Searching over 5,500,000 cases.


searching
Buy This Entire Record For $7.95

Download the entire decision to receive the complete text, official citation,
docket number, dissents and concurrences, and footnotes for this case.

Learn more about what you receive with purchase of this case.

Everson v. Dekalb County School District

Court of Appeals of Georgia, Fourth Division

January 31, 2018

EVERSON
v.
DEKALB COUNTY SCHOOL DISTRICT et al.

          DILLARD, C. J., RAY and SELF, JJ.

          Self, Judge.

         Ronald Everson appeals from the trial court's order dismissing his complaint against the DeKalb County School District ("the School District") and its former superintendent, Crawford Lewis. Everson asserts that his claims are not barred by sovereign immunity and that the allegations of his complaint were sufficient to preclude dismissal for failure to state a claim. For the reasons explained below, we affirm the portion of the trial court's order dismissing the School District and the claims against Lewis in his official capacity. We reverse the trial court's dismissal of Everson's claims against Lewis in his personal capacity for wrongful termination, punitive damages, and attorney fees.

         The record shows that Everson named the following five defendants in his complaint: the School District; Crawford Lewis, the superintendent of the School District; Kenneth Bradshaw, the lead law enforcement officer at Columbia High School; Doug Sanders, the principal of Columbia High School; and Jeannette Moss, the assistant principal of Columbia High School. Everson asserted causes of action for false arrest and malicious prosecution, slander and libel, and wrongful termination. He sought back pay and reinstatement, damages for emotional distress, punitive damages, and attorney fees under OCGA § 13-6-11.

         The complaint alleges that Everson was the plant engineer of Columbia High School with custody of all keys and full access to the school. During 2006, the high school was undergoing renovations performed by Anthony Pope's company, Merit Construction. According to Everson, he was "often on the property on the weekend to open the property to the construction workers. [He] saw on several occasions money exchange hands between Anthony Pope and Defendant Lewis." He alleges that he "told Defendant Sanders about these illegal monetary exchanges and Defendant Sanders did nothing about Plaintiff's complaints." The complaint does not explicitly allege when these events transpired.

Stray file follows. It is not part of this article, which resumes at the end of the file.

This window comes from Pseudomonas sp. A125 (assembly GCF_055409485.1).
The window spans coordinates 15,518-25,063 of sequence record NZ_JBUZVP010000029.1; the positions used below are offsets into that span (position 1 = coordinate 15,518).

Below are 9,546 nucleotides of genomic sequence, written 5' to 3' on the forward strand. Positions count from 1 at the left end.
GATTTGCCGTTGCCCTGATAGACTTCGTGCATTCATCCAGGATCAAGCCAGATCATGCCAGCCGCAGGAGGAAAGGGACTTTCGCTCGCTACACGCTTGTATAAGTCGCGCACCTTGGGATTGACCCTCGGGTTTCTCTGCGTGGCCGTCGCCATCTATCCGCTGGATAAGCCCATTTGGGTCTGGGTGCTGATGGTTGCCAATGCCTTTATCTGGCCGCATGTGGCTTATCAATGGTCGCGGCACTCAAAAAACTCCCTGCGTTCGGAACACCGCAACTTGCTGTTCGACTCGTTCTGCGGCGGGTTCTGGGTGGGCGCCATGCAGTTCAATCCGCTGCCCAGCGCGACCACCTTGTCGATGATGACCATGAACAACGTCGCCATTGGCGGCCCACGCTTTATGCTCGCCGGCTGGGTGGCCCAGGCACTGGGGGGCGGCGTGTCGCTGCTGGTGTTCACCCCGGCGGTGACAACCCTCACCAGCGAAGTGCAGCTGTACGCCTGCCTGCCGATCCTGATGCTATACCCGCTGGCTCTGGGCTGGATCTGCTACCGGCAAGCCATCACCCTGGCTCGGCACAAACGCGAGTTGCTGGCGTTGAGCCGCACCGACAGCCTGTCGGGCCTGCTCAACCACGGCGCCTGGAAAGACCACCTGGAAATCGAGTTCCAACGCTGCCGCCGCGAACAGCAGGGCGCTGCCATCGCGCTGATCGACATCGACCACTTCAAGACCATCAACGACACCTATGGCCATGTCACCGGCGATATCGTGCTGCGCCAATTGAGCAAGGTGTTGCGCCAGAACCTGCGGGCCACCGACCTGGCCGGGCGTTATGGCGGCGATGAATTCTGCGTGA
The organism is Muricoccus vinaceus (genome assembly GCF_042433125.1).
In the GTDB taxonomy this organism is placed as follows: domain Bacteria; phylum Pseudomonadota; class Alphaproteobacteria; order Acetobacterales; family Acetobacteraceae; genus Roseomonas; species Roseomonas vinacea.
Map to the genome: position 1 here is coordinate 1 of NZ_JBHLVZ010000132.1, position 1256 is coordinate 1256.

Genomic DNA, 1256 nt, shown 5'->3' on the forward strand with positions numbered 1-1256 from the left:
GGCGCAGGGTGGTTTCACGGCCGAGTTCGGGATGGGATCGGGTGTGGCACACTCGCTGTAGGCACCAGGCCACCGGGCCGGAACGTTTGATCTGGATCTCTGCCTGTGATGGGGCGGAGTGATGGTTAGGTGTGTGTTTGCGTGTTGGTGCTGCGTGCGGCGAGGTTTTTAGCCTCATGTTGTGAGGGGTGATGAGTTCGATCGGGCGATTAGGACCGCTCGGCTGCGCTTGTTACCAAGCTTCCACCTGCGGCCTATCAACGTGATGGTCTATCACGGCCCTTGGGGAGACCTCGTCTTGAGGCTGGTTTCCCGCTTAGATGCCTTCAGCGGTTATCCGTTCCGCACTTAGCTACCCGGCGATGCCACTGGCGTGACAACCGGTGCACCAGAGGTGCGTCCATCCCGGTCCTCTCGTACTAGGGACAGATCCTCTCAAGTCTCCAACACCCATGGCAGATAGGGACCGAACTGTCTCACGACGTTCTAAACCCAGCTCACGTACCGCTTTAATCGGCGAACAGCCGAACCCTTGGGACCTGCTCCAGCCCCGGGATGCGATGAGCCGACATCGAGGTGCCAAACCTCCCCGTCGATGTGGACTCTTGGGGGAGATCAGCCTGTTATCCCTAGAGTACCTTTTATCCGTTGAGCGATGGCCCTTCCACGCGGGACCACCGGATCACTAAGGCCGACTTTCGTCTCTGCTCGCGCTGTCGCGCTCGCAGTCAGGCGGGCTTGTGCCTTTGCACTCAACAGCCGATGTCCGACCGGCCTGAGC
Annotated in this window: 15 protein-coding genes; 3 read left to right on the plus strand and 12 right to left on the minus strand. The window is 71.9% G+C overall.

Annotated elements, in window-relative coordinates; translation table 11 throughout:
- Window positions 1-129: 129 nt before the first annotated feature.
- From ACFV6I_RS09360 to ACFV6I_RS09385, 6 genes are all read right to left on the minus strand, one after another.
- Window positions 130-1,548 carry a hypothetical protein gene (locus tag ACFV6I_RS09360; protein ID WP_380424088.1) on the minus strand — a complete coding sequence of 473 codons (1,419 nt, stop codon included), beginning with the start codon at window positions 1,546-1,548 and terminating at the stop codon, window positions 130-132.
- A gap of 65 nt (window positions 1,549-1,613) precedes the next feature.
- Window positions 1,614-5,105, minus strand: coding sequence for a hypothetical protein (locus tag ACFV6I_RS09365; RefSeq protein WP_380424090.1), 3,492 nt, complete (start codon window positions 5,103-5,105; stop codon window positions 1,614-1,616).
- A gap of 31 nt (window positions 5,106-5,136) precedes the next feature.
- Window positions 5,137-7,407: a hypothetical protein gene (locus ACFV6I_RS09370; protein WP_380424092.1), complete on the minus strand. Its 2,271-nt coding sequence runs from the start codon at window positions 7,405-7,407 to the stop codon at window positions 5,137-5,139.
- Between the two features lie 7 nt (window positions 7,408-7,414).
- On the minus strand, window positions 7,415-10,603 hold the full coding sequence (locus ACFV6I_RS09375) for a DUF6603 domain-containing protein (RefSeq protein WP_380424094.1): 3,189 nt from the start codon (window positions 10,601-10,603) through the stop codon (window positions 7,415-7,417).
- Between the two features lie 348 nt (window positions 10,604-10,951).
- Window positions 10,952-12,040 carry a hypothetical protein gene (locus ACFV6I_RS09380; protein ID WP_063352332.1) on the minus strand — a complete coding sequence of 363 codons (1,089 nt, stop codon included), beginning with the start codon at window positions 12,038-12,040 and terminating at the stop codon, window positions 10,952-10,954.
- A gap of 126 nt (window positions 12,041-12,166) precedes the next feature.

On May 23, 2008, Sanders, Bradshaw, and Moss "accused [Everson] of theft by taking of some air conditioning units which were in a trailer located at Columbia High School." Everson claims that Sanders and Moss "falsely stated that [he] did not have permission to be on the property on the weekend the units were stolen, knowing they often called [him] themselves to have him come out on the weekends to open the property for the construction workers." Bradshaw "swor[e] out a warrant for theft by taking based off false information or no information directly linking [Everson] to the theft, " and Everson was subsequently indicted for burglary. On June 23, 2008, Lewis "requested for [Everson] to come to his office and fired him" based upon the charges against him. After the charges were dismissed, Lewis and Sanders refused to reinstate Everson. Approximately two years later, "Lewis was indicted for, among other things, illegally receiving money from Pope for construction contracts. Columbia High School was one of the schools listed in the indictment."